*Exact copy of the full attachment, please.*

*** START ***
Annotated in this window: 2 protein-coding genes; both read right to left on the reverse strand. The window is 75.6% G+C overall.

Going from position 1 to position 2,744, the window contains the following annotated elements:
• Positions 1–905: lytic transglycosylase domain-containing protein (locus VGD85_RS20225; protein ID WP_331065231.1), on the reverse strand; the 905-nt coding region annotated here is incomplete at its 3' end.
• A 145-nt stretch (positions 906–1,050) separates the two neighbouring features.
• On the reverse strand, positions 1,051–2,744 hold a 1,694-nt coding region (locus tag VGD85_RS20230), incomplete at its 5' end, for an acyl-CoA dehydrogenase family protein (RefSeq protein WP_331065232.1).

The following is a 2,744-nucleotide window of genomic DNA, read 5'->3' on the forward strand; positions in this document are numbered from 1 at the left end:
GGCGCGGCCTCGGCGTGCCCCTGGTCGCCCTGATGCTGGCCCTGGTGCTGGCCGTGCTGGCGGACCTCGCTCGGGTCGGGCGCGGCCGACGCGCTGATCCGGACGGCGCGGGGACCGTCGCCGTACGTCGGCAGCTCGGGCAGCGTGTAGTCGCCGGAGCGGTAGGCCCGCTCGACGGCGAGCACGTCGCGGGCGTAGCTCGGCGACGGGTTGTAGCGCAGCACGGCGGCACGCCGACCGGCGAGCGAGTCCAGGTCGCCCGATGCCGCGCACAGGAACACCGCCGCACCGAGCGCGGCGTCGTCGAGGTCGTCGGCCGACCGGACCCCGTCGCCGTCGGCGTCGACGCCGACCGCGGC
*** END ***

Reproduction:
Annotated in this window: 2 protein-coding genes; both read right to left on the reverse strand. The window is 75.6% G+C overall.

Going from position 1 to position 2,744, the window contains the following annotated elements:
• Positions 1–905: lytic transglycosylase domain-containing protein (locus VGD85_RS20225; protein ID WP_331065231.1), on the reverse strand; the 905-nt coding region annotated here is incomplete at its 3' end.
• A 145-nt stretch (positions 906–1,050) separates the two neighbouring features.
• On the reverse strand, positions 1,051–2,744 hold a 1,694-nt coding region (locus tag VGD85_RS20230), incomplete at its 5' end, for an acyl-CoA dehydrogenase family protein (RefSeq protein WP_331065232.1).

The following is a 2,744-nucleotide window of genomic DNA, read 5'->3' on the forward strand; positions in this document are numbered from 1 at the left end:
GGCGCGGCCTCGGCGTGCCCCTGGTCGCCCTGATGCTGGCCCTGGTGCTGGCCGTGCTGGCGGACCTCGCTCGGGTCGGGCGCGGCCGACGCGCTGATCCGGACGGCGCGGGGACCGTCGCCGTACGTCGGCAGCTCGGGCAGCGTGTAGTCGCCGGAGCGGTAGGCCCGCTCGACGGCGAGCACGTCGCGGGCGTAGCTCGGCGACGGGTTGTAGCGCAGCACGGCGGCACGCCGACCGGCGAGCGAGTCCAGGTCGCCCGATGCCGCGCACAGGAACACCGCCGCACCGAGCGCGGCGTCGTCGAGGTCGTCGGCCGACCGGACCCCGTCGCCGTCGGCGTCGACGCCGACCGCGGC